Through the Vegan Looking Glass

Before I adopted a vegan lifestyle, like with much of the unknown, I perceived the possibilities very one dimensionally. To ‘go vegan’ was an unnecessarily gruelling challenge, an affront to cultural traditions, a plea for attention or some combination of the three. The people I knew (of) who were vegan did not espouse views that were particularly close to my heart and, if anything, the visible vegan movement was one of privileged white trustafarians able to throw themselves in front of police picket lines, safe in the knowledge their human rights are sacrosanct and never in fear of being violated.

Against a societal backdrop of Black Lives consistently NOT mattering, Brexit, Trump, the rise of the right and an ever-unraveling social fabric from top to bottom, it is hard for the people who are prey to these traumatic human narratives to find redemption (or salvation) through humility and humanity toward animals. Put the lives of others ahead of your own marginalised existence. Put yourselves singularly in harms way to protect the animals globally.

Haven’t we, the children of the African diaspora, been sold this story before? Whether it be the gospel according to Christian missionaries, the governance according to colonial powers or the game according to the gatekeepers of Western society, we are consistently bit part players in our own stories.

So when the idea of veganism was first broached to me by a couple of property heiresses over matcha lattes before they ‘summered’ in Mykonos, as much as I was seduced by their Instagrammable physiques, I was totally turned off at the thought of their rarified company.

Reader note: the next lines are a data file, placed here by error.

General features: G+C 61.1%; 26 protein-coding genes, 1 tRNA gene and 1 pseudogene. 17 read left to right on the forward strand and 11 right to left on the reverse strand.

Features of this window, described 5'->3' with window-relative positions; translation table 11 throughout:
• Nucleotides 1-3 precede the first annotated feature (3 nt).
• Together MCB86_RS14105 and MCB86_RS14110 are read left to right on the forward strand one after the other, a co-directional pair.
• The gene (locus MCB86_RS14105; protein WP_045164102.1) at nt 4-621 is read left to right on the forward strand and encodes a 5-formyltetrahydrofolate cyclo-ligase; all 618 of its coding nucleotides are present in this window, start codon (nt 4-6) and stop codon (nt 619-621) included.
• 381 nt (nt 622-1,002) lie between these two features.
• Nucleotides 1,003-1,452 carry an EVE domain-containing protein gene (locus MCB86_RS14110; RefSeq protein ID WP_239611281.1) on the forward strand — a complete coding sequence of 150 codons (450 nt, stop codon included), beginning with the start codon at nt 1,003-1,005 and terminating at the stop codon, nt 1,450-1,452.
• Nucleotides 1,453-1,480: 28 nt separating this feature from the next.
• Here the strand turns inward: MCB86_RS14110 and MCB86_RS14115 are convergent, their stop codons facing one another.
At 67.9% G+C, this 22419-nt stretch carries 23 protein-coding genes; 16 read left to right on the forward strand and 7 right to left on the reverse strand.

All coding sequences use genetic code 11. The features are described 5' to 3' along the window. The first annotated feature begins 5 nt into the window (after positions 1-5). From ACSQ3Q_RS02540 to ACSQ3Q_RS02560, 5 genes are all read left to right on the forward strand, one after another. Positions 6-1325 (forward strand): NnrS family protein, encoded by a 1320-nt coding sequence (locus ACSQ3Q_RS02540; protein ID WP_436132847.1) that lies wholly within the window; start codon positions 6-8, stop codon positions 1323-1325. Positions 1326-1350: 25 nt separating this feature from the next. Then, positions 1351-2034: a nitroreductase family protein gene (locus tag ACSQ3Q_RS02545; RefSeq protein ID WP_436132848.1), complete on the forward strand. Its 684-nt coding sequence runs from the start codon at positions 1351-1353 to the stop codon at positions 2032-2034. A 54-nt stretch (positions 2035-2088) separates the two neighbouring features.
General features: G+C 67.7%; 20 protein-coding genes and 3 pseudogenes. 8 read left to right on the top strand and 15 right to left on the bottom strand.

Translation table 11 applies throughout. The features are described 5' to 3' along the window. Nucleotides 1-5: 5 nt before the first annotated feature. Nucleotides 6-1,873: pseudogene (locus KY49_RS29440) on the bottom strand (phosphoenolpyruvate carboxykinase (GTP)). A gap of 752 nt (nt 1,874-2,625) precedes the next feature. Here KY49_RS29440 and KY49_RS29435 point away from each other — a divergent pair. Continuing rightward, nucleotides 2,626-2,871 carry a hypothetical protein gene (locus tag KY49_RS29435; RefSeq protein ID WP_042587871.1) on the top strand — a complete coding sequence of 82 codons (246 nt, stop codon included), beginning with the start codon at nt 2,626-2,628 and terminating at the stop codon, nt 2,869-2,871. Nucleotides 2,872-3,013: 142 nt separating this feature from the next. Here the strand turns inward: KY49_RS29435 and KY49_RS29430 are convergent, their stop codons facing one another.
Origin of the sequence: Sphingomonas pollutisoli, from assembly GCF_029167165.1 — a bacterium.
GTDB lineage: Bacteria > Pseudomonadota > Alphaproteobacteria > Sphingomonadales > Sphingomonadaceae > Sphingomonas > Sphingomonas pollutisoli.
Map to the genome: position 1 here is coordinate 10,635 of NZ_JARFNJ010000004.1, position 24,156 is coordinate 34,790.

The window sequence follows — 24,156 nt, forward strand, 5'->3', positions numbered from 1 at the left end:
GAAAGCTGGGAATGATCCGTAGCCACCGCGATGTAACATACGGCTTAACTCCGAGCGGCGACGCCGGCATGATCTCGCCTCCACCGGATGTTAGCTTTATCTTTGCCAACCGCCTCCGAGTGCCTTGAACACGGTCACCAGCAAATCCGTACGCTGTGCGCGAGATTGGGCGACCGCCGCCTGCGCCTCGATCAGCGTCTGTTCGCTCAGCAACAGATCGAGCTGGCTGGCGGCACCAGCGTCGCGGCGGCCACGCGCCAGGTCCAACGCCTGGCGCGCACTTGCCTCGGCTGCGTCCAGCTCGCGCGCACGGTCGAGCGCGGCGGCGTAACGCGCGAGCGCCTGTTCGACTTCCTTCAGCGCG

If the requirements of ‘being a vegan’ were deep family pockets, far-flung yoga events and organic cold-pressed juice bars then it wasn’t for me or the people I’ve grown up with.

However…

As an experienced human rights activist, especially pertaining to the plight of black people in the UK, I have long understood the terminal damage that our collective purchasing decisions are making to the economic potential of our communities. Whether it be cheap chicken and chips after school or expensive disposable fashions for ‘turning up’, there is a common theme of reactionary consumption as opposed to considered investment.

To effect a paradigm shift amongst groups of people who do not necessarily share cultural commonality but have a blanket political identity (black) is limited to that racialised common denominator. This positioning, as outliers, is the cornerstone of black vegan philosophy as I have come to understand it.

This is stripping away the mantras of products we are sold and reclaiming our intrinsic selves. Reminding ourselves of our spiritual identities rather than our economic values. With an open and inquisitive mind it becomes extremely obvious that consumption is not our primary objective as humans. Stuff serves it’s distractionary purpose of eroding human connection which in turn weakens our collective consciousness.